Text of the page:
Ostrogorsky, George. History of the Byzantine State (Rutgers University Press, 1969). Fairly dated, but for a long time the standard English-language textbook for Byzantine history (and therefore often available at a reasonable price from used book sellers). It's still a good all-in-one-volume for factual information, if not for interpretation.
Rautman, Marcus. Daily Life in the Byzantine Empire (Greenwood Press, 2006). If the interested non-specialist were to read one book about Byzantine society, this should be it. In addition to treatment of a vast range of topics from the Byzantine worldview to agricultural practice to burial customs, the annotated bibliography contains pointers to a wealth of other useful works, including electronic resources.
Treadgold, Warren. A History of the Byzantine State and Society (Stanford University Press, 1997). This is a more recent attempt to provide a comprehensive single-volume treatment of the empire as a whole. How well he succeeded is a matter of some debate, but it's still a good resource for the casual reader.
Treadgold, Warren. The Byzantine Revival, 780-842 (Stanford University Press, 1988). A very interesting overview of a critical period of Byzantine history, investigating how a country on the verge of collapse managed to turn itself around and return to prominence.
Eco, Umberto. Baudolino (Mariner Books, 2003). This novel by the world's most famous semiotician involves a journey into a legendary Far East, with a framing story set in Constantinople during the Fourth Crusade.
Fleming, Ian. From Russia With Love. James Bond hits a few important Byzantine sites. In addition to a rendezvous at the Hagia Sophia, the film (Terrence Young, 1963) includes a boat-ride through the Basilica cistern.
Graves, Robert. Count Belisarius (Farrar, Straus, and Giroux, 1982). In the style of his novelized treatment of the Roman emperor Claudius, Graves produced a fictionalized biography of Justinian's general Belisarius, purportedly written by a servant who followed him through a series of foreign wars.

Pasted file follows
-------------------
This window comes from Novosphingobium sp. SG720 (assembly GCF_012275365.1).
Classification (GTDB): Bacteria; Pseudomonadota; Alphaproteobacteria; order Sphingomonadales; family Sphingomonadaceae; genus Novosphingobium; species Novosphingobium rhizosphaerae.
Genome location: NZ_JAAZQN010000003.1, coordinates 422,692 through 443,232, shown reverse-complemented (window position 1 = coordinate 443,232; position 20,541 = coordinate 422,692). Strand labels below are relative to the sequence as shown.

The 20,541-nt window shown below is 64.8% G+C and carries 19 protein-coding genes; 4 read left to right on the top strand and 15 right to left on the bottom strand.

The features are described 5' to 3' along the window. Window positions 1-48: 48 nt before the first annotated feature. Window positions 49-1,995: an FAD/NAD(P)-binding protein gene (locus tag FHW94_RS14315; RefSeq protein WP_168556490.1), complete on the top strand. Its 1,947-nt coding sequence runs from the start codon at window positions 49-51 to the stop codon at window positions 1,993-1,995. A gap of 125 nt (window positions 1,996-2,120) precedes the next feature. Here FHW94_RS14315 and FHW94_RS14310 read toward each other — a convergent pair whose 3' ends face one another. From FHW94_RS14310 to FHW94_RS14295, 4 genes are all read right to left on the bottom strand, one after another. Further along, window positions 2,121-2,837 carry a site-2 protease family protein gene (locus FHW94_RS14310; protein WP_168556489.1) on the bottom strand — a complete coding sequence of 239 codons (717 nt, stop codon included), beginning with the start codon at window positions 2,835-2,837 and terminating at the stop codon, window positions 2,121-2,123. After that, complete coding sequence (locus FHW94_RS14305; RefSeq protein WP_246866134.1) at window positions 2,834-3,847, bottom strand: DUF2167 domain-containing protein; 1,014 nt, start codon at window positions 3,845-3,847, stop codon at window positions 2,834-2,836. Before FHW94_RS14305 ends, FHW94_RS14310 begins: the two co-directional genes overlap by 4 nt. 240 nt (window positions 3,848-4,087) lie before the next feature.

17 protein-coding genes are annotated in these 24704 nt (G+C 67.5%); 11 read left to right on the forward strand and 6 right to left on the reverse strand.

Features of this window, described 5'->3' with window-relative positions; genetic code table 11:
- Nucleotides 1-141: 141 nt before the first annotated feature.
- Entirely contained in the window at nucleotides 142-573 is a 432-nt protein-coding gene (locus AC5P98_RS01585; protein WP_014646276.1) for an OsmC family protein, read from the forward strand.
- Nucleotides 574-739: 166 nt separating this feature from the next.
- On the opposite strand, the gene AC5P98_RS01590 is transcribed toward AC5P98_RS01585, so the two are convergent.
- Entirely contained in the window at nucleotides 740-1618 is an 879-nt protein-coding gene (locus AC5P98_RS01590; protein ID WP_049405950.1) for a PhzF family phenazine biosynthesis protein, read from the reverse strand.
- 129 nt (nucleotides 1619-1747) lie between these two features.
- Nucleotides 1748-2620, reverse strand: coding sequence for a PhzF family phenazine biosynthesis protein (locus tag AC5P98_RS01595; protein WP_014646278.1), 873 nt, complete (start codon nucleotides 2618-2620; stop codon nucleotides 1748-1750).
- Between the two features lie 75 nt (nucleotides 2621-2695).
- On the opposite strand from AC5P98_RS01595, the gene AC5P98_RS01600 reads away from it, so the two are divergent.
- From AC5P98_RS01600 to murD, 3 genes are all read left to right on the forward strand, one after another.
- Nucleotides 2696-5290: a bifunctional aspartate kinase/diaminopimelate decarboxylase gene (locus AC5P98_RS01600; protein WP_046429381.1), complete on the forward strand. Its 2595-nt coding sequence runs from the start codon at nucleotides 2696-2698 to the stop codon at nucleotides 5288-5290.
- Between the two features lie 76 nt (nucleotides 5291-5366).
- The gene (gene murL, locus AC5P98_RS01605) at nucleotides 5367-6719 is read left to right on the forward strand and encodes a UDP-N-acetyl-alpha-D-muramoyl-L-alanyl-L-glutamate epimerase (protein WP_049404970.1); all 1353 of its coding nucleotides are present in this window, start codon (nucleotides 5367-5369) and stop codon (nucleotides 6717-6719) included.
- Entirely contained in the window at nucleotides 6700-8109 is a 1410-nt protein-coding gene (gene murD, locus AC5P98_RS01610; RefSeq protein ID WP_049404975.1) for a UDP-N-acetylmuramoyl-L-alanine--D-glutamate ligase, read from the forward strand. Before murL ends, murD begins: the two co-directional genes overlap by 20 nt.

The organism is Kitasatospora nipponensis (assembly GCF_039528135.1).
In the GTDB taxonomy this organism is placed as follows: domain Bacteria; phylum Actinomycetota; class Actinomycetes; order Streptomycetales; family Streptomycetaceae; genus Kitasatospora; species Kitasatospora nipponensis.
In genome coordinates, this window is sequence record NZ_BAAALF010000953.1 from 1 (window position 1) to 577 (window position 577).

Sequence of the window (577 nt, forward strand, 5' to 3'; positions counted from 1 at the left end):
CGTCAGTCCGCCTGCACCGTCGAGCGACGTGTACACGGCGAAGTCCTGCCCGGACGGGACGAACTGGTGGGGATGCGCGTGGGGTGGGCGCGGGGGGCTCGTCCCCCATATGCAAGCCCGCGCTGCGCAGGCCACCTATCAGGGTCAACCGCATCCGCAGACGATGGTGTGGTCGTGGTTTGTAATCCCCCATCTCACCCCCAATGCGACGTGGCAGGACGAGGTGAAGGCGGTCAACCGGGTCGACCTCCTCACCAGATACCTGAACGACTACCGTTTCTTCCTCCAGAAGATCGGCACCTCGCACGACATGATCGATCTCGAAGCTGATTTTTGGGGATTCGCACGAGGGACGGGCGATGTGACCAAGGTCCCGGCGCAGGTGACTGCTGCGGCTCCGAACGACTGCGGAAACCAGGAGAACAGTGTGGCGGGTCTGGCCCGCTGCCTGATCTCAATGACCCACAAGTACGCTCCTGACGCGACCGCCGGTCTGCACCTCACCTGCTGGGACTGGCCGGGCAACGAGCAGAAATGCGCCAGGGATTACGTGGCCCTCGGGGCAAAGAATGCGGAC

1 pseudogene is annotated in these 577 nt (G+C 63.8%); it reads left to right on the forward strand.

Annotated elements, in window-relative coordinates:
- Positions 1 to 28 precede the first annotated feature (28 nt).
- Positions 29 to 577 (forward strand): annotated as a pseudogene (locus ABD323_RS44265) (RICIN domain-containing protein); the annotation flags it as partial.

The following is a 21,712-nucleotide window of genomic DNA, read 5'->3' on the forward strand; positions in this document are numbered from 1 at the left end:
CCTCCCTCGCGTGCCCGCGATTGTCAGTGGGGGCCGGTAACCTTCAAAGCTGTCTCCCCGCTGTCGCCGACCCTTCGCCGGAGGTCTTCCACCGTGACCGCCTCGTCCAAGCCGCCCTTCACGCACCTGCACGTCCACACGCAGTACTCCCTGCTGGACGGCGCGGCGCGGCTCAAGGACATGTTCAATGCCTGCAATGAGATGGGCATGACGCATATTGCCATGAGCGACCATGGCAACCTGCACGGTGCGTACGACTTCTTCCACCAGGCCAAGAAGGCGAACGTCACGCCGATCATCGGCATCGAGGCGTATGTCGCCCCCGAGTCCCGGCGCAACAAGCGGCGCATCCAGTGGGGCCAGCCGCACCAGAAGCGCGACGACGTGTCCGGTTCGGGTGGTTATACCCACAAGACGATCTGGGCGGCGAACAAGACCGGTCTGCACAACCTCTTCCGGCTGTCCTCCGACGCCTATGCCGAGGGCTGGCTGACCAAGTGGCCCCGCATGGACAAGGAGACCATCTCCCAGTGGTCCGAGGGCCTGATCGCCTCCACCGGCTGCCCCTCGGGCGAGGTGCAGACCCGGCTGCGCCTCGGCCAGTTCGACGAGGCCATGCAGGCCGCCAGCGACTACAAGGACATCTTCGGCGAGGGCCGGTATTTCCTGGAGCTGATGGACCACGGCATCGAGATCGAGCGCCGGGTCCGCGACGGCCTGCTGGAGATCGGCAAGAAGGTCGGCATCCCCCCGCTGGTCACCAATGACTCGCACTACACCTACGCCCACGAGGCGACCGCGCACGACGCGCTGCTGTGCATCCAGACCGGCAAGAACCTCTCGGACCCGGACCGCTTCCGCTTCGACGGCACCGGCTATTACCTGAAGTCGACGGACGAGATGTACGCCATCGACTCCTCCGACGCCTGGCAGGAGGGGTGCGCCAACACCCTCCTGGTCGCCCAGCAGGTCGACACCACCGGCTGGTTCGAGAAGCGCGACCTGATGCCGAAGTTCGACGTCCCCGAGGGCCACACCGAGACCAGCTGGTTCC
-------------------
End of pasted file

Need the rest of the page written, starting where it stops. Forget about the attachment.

Mitchison, Naomi. Anna Comnena (Kennedy and Boyd, 2009). A fictionalized account of Anna Comnena and her world, written by a prolific novelist, important feminist politician, peer, and friend of J.R.R. Tolkien.
Turtledove, Harry. The Misplaced Legion (Del Rey, 1987) and other books in the Videssos series. Turtledove, an historian and author, has written a great many alternate-history and fantasy-flavored works touching on Byzantine topics. The Videssos stories are his most extensive, a dozen fantasy novels set in a very lightly disguised Byzantine empire. The Tale of Krispos novels, for example, are essentially a retelling of the story of Basil I.
In addition to the works cited here, Orthodox liturgical music is available on the internet. A search for "Byzantine chant" on any major video web site will turn up many good examples.
Capella Romana. Byzantium: 330-1453 (Capella Romana, 2008). This is a survey of Byzantine music compiled in conjunction with an exhibition of Byzantine art at the Royal Academy of Arts. The selection leans toward later and religious works (not surprising, given the available selection), but it does have a few tracks from as early as the sixth century.
Halaris, Christodulous. Anthology of Byzantine Secular Music, Volume I and II (Cultural Action – Emse, 2008). Halaris has been criticized for making extensive reconstructions from what is sometimes extremely sketchy evidence, and some of it sounds suspiciously modern. However, he's one of the few people to seriously attempt to reconstruct the sort of Byzantine music that might have been heard on the streets and in the taverns.
Huelgas Ensemble. Cypriot Advent Antiphons (DHM, 1991). In the course of the Middle Ages, Cyprus was subject to many different influences. At various times, it was under Byzantine, Muslim, and Crusader rule. At one point, it was even jointly administered by Byzantine and Arab governors. Many of those influences are present in this music, though it's in Latin rather than Greek.
McKennitt, Loreena. An Ancient Muse (Verve, 2006). Though entirely modern, McKennitt's work has long combined traditional Celtic music with Middle Eastern elements. This album in particular features inspiration from Greece and Anatolia, combining Eastern and Western sounds to create what might be regarded as a Byzantine mood in ways that may be more accessible to the modern listener than more challenging if more authentic music. The track "Kecharitomene" ("Full of Grace") is named for the convent in which Anna Comnena ended her days.
VocaMe. Kassia: Byzantine Hymns of the First Female Composer (Christophorus, 2009). Though the title overstates the case, Kassia is among the earliest female composers whose works are sufficiently well-documented that they can be performed with any confidence. This album demonstrates religious music with female voices, more common in Orthodox practice than the West.